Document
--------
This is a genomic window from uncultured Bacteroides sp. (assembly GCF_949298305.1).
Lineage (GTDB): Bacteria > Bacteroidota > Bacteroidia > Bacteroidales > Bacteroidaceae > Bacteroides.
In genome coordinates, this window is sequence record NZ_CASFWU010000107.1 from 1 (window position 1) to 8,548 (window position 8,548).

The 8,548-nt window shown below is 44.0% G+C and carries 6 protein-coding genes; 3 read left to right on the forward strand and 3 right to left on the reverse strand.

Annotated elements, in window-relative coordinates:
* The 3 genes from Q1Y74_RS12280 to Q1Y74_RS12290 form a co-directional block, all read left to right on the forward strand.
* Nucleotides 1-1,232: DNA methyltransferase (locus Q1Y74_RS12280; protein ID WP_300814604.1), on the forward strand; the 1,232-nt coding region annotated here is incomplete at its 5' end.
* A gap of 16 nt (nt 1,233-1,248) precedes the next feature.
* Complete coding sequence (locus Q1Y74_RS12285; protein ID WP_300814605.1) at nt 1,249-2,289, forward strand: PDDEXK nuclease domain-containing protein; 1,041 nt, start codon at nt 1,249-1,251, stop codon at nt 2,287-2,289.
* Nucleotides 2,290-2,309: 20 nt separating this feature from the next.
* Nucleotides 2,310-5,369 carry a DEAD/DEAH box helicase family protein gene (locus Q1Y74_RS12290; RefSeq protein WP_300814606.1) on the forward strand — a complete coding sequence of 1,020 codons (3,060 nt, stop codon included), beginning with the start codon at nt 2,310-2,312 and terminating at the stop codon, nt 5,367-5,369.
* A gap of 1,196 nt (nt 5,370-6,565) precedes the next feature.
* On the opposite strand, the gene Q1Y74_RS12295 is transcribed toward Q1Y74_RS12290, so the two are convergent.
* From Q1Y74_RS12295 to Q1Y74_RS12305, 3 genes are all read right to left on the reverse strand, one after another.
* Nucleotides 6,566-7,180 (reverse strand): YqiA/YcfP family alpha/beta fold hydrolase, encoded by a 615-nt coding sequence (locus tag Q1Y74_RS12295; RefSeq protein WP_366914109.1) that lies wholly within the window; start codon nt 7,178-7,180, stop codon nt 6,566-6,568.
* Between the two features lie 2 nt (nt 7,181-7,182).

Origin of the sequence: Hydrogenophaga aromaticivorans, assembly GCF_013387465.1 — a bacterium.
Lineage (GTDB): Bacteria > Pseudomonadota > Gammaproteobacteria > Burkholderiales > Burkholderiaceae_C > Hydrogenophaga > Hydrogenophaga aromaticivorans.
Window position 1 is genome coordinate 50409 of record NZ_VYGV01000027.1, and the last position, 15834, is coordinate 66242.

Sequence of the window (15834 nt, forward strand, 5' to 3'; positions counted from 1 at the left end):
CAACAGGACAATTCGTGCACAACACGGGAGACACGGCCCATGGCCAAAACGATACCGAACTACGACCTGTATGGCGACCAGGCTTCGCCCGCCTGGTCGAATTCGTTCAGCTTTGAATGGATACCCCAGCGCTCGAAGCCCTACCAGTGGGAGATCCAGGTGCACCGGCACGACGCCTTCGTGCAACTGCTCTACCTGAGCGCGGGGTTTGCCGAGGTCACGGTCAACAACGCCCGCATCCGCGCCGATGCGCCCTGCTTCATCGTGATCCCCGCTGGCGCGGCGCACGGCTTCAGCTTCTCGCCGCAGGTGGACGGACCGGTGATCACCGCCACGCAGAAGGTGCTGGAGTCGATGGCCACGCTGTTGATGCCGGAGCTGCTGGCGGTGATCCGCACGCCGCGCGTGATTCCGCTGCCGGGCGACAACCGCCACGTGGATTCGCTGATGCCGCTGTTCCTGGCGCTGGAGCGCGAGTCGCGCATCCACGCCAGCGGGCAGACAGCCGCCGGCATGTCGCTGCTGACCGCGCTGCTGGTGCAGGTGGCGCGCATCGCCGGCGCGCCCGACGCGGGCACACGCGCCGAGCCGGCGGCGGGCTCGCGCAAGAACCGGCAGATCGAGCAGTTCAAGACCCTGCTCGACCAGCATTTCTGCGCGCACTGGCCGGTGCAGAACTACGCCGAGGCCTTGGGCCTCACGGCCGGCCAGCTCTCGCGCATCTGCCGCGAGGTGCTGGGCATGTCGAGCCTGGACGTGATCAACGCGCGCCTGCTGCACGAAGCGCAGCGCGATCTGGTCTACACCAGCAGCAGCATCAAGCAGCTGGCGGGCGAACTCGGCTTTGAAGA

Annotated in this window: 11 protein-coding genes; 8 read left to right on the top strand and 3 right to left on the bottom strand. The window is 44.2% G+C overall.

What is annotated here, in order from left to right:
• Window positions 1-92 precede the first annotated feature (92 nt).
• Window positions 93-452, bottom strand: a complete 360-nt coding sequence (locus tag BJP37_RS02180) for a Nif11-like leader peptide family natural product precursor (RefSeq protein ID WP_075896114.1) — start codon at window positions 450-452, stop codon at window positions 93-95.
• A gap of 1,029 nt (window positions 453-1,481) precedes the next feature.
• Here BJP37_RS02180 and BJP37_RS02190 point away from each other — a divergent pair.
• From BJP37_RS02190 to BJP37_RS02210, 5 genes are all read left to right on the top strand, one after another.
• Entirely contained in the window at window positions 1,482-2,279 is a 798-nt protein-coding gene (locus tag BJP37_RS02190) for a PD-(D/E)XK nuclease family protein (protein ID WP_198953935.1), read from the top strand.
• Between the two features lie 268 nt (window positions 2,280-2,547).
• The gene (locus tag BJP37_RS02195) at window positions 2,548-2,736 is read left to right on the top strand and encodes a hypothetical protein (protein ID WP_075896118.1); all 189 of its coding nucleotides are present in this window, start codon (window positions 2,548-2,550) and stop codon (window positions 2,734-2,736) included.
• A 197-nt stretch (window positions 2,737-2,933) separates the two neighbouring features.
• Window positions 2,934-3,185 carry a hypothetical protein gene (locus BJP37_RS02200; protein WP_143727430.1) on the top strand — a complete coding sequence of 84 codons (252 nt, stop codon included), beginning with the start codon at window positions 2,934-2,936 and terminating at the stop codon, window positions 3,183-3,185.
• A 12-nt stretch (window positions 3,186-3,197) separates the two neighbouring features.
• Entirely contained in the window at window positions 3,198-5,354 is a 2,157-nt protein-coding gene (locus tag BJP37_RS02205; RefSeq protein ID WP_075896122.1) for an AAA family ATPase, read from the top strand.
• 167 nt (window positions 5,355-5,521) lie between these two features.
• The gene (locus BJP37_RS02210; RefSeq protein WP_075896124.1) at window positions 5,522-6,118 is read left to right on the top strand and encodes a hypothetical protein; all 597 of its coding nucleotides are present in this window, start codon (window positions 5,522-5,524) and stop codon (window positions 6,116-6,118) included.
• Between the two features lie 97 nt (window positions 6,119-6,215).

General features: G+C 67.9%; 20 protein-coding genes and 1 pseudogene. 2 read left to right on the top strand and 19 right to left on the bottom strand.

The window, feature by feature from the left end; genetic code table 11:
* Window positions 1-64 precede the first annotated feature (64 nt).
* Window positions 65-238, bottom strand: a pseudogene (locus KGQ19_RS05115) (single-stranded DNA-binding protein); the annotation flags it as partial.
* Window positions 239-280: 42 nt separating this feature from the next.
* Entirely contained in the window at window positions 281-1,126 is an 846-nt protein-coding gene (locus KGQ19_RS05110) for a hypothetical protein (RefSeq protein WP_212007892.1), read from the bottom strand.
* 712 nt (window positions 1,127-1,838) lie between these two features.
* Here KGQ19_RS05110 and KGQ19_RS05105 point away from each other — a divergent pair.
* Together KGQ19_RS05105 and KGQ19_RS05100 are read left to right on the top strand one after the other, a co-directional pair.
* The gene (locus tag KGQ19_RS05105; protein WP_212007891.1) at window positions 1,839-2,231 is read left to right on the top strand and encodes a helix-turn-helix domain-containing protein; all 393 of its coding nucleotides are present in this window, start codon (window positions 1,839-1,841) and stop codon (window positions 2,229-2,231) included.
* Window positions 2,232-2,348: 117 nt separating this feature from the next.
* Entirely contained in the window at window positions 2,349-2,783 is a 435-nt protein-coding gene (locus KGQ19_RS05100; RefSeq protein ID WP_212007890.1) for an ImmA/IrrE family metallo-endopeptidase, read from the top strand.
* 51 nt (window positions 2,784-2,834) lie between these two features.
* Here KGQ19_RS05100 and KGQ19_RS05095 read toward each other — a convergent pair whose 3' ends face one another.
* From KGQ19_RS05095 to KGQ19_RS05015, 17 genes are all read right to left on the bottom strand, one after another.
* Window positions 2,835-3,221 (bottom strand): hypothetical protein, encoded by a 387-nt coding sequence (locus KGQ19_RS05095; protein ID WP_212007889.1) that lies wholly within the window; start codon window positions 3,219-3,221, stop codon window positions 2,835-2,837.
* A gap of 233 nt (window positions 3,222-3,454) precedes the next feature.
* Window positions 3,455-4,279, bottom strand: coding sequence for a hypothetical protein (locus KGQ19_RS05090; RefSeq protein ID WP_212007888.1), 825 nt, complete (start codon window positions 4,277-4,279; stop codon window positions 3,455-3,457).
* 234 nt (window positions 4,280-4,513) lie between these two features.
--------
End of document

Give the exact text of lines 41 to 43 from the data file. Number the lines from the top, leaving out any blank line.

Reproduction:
* Window positions 1-64 precede the first annotated feature (64 nt).
* Window positions 65-238, bottom strand: a pseudogene (locus KGQ19_RS05115) (single-stranded DNA-binding protein); the annotation flags it as partial.
* Window positions 239-280: 42 nt separating this feature from the next.